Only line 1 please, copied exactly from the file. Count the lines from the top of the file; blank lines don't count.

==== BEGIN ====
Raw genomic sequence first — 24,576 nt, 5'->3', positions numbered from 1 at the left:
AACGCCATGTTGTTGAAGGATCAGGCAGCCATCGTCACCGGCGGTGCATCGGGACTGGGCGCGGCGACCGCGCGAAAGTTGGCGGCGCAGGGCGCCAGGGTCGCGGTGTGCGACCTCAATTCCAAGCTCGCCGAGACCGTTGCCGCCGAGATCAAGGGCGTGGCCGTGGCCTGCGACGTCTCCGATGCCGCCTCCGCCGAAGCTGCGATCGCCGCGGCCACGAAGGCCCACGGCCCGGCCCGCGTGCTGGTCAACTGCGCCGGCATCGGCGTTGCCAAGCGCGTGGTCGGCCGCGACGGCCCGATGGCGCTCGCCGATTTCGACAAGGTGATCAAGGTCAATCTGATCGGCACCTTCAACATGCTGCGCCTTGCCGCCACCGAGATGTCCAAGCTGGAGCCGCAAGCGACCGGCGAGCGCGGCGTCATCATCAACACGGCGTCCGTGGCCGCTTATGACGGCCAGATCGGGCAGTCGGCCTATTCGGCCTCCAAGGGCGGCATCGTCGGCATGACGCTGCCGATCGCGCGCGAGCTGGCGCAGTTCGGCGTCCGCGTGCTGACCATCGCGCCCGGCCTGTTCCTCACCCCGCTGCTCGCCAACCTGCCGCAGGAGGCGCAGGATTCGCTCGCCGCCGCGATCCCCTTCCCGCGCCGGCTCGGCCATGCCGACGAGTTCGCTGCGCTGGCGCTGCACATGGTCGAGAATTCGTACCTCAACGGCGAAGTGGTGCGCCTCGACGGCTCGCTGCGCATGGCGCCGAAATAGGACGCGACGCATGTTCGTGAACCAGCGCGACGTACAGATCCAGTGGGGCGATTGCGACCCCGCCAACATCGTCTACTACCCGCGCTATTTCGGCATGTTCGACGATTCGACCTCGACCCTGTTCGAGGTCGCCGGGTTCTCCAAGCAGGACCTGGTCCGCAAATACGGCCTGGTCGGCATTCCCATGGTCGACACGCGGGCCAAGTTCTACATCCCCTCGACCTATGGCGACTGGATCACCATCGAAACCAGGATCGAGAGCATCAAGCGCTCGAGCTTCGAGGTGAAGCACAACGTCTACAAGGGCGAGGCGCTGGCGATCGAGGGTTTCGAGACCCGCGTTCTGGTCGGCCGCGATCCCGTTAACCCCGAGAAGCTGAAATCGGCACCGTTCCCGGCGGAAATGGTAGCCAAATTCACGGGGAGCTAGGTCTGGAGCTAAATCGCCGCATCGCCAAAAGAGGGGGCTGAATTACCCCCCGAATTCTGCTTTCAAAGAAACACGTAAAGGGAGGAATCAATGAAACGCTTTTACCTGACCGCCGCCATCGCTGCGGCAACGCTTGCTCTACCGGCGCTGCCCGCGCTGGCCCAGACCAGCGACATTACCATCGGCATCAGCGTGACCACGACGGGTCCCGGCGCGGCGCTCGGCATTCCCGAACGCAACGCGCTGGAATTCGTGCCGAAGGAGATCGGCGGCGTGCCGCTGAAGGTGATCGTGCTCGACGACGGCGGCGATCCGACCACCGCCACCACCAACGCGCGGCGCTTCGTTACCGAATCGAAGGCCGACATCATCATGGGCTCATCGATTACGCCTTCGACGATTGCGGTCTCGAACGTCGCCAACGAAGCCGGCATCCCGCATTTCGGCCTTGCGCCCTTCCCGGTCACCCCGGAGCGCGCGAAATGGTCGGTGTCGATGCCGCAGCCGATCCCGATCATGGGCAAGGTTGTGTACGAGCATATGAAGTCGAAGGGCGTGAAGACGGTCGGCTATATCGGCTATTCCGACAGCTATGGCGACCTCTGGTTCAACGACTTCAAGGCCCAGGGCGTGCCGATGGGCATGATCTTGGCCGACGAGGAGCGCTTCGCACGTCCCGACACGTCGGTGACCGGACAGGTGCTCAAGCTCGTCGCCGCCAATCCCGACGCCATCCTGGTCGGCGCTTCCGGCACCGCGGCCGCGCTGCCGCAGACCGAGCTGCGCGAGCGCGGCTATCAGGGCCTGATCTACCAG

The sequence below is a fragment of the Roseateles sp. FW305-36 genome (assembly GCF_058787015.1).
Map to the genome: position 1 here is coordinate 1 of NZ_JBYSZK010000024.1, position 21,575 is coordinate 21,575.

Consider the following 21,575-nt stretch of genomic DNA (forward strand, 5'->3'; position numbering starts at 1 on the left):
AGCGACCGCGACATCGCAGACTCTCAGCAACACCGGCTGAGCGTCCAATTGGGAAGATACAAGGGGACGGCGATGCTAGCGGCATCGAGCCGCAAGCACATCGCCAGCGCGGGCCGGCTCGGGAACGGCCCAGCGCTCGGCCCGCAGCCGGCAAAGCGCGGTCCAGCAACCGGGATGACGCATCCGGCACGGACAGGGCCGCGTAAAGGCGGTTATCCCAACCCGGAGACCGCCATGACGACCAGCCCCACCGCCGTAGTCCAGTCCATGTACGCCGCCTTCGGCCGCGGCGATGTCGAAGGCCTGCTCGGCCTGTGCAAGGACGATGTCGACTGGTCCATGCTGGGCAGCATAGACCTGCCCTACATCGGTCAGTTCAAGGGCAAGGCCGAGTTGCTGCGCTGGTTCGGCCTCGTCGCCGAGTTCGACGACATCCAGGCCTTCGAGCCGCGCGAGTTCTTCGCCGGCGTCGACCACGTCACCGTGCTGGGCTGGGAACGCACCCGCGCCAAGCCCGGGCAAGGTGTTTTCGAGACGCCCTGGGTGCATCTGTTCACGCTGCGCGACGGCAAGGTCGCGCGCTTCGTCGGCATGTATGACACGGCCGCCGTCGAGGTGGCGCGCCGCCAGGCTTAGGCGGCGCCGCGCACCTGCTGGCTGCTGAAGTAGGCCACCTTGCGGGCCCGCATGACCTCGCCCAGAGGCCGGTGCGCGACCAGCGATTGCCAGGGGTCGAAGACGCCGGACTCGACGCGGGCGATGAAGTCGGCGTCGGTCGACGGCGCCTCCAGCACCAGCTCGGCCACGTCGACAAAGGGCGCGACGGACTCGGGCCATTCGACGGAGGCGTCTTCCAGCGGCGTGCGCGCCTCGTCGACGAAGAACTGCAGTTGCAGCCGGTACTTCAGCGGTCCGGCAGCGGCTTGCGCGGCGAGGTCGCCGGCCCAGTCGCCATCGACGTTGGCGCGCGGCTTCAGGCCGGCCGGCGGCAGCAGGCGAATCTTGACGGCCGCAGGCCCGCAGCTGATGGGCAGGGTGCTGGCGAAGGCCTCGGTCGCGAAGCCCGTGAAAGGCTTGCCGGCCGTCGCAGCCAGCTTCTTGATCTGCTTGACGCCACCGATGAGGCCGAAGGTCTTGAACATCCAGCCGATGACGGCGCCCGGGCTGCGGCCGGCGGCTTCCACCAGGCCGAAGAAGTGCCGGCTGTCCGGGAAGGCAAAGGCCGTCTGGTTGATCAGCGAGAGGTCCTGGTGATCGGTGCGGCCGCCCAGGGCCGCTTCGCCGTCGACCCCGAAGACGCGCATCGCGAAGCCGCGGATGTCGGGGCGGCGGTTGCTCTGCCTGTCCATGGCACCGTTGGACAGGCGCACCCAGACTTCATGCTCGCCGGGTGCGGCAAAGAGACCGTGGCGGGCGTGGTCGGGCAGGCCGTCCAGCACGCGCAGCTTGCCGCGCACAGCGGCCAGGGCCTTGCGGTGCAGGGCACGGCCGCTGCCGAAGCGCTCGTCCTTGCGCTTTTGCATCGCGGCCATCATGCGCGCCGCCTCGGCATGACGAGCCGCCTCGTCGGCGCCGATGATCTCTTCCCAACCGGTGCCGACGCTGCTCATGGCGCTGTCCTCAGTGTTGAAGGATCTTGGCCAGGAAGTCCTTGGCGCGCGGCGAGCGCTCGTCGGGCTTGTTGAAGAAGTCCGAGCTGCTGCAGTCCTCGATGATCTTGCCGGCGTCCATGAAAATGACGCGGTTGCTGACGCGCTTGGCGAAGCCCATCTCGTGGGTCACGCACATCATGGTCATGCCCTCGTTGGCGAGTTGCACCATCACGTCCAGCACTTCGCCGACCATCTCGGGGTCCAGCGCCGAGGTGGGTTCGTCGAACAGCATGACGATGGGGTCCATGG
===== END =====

Raw genomic sequence first — 24,576 nt, 5'->3', positions numbered from 1 at the left: